Animal Studies Bibliography
The Social Psychology of Animal Rights
William J. Kinney
Wisconsin Sociologist 1991, 28-4, pg. 10-16
This article seeks a social psychological understanding of the animal rights movement in terms of individual motivational appeal and the social manifestations through which the movement has expressed itself. The examination is basically divided into two parts. The first explores how current norms regarding the relationship between humans and non-human animals have come to be. This part also discusses several social psychological theories, which are useful for explaining the strength of the current status quo ideologies. The second half of the article deals with need to break this status quo and reexamine the moral relationship between humans and non-human animals, as viewed by the animal rights activists.
For 98% of 3-4 million years, the primary until of social organization was the hunter-gather unit. The killing of other species was a matter of survival. A social reality was constructed which made it possible to view hunting as a necessity. If animals were deserving of our moral respect, we wouldn't have hunted them. A 3-stage process of social reality is offered to understand how this social ideology is constructed: externalization -sharing some aspect of social reality with each other; objectification -an externalized consensus assumes an objective social form; and internalization -perceptions created through externalization and objectification are retrojected (pg. 11) into human consciousness during socialization.
In order to maintain the current ideology that animals deserve low moral consideration, this view must be conceptualized as normal. Common sense dictates that it is easier to conform and comply with our socialization and prevailing norms than it is to break them. Kinney suggests that we live in an anthropocentric society, which has three characteristic perceptions with regards to inter-species relations. First, animals are neither functional, nor peripheral to society. Second, they are perceived to be incapable of recognizing and respecting the rights of others, which means that thirdly, they are not moral creatures and are less deserving of human moral consideration. To support this claim, three theories are introduced. Social Judgment-Involvement Theory suggests that after a competitive judgement is made, attitude change will occur to the degree that minimal discrepancy exists between the advocated position and the status quo position of the receptor (pg. 12). Another theory that supports the change-inhibitive idea proposed through social judgment-involvement theory is Adaptation Level Theory. According to this perspective, we adapt to a diverse variety of social environments, and incorporate these adaptations into a personal or social idea of normalcy.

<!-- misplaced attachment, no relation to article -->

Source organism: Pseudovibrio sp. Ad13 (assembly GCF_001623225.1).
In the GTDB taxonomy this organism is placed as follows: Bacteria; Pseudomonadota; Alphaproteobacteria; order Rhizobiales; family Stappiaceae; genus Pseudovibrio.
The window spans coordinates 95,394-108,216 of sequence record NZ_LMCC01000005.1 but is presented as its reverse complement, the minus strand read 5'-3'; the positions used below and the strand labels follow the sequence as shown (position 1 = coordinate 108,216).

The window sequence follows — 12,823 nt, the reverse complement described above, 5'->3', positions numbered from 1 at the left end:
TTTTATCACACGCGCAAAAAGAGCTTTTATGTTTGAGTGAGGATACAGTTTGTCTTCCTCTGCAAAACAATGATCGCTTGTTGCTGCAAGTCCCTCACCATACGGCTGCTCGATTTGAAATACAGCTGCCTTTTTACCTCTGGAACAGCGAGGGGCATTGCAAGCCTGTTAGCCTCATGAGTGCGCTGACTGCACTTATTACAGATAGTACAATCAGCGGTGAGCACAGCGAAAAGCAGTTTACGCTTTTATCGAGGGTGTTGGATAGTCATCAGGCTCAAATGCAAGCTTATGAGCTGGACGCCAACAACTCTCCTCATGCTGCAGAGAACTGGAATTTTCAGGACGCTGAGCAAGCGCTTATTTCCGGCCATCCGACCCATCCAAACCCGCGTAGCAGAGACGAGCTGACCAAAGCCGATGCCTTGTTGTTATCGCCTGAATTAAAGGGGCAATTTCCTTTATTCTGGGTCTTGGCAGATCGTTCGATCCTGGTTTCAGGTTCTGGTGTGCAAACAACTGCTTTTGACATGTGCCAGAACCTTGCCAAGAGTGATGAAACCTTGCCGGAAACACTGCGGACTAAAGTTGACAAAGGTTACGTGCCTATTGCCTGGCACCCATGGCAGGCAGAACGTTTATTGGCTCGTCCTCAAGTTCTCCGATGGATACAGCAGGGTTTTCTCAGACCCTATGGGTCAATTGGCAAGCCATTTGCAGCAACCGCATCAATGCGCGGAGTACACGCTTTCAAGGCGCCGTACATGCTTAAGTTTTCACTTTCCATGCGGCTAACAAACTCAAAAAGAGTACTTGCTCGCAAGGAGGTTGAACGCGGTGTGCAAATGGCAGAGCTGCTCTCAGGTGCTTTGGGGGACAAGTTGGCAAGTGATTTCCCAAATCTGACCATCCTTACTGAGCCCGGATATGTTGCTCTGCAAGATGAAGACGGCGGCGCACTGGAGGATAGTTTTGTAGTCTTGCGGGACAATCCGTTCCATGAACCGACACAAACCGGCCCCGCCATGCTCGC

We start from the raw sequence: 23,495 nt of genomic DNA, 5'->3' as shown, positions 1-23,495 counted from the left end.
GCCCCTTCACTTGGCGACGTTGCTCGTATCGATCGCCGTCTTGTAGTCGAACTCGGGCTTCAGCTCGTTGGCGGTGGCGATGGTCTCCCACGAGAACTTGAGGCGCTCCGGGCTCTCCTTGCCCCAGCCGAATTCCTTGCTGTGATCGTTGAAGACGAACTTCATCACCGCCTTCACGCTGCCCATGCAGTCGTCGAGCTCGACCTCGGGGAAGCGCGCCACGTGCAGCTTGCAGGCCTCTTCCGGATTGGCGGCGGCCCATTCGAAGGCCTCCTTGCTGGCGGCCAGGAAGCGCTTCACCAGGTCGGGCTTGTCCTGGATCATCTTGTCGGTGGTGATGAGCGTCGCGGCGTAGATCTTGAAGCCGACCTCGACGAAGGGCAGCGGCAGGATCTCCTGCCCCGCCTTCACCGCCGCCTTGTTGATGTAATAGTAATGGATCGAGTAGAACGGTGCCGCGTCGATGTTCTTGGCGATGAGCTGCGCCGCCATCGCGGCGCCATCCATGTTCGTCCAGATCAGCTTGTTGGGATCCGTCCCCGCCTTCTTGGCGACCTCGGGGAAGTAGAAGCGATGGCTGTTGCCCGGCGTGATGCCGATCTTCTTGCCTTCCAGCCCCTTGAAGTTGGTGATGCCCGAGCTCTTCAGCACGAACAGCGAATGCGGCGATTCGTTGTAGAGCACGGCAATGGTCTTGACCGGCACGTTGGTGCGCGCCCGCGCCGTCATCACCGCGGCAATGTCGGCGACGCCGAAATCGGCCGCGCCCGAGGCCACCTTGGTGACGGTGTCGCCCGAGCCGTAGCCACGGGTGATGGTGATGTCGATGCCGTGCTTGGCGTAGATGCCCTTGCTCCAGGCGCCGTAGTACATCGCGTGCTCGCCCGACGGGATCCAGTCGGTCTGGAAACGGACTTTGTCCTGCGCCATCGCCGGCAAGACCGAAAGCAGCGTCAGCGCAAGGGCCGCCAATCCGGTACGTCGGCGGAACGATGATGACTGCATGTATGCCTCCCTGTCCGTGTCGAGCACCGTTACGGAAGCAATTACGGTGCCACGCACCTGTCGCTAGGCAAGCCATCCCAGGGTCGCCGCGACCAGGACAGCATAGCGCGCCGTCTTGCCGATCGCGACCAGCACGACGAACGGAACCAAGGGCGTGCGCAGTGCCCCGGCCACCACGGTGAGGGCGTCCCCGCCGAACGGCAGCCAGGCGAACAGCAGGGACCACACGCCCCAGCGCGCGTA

Given these theories, Kinney then seeks to answer the question, Why has the animal rights challenge of the last ten years seeming met with more social acceptance and success than past challenges. (pg. 12). To answer this question, Kinney examines the current status of inter-species relations in Western society.
Society is consistent in that it has been inconsistent with regard to the attitude towards non-human species within society. Animals in general are becoming more highly revered. For instance, our most important cultural symbols are animals. We have developed an enhanced value of compassion and caring. This stems greatly from the idealized teachings of Martin Luther King Jr. and Mohandas Ghandi. Kinney also suggests that there has been a strengthening of values over the past 60 years.
The role of inconsistency as a catalyst for behavioral motivation is evident by examining several theories. Cognitive Dissonance Theory dictates that humans have an inherent desire for consistency and inconsistency motivates them to rearrange their physiological world to restore consistency. Balance Theory follows the same principal that inconsistency creates discomfort and behavioral motivations are geared towards attaining consistency but proposes a more detailed analysis for understanding how inconsistency in attitude evidences itself in the human psyche. Kinney explores this theory in detail as it applies to both personal and social attitudes towards the animal rights movement. It is suggested that by institutionalizing the means of utilization, the unpleasantness in kept from the public and resistance is minimized. Secrecy is thus an effective tool for conscience obstruction (pg. 14).
This is of major concern to the animal rights movement. They seek to heighten public awareness regarding animal utilization in hopes that avoidance as a means of psychological balance will change through behavioral motivation. Radical activism has been downplayed due to the change-inhibitive social psychological tendencies that Kinney offered earlier. They have taken the attitude that changes to existing norms must be of an acceptable, incremental nature.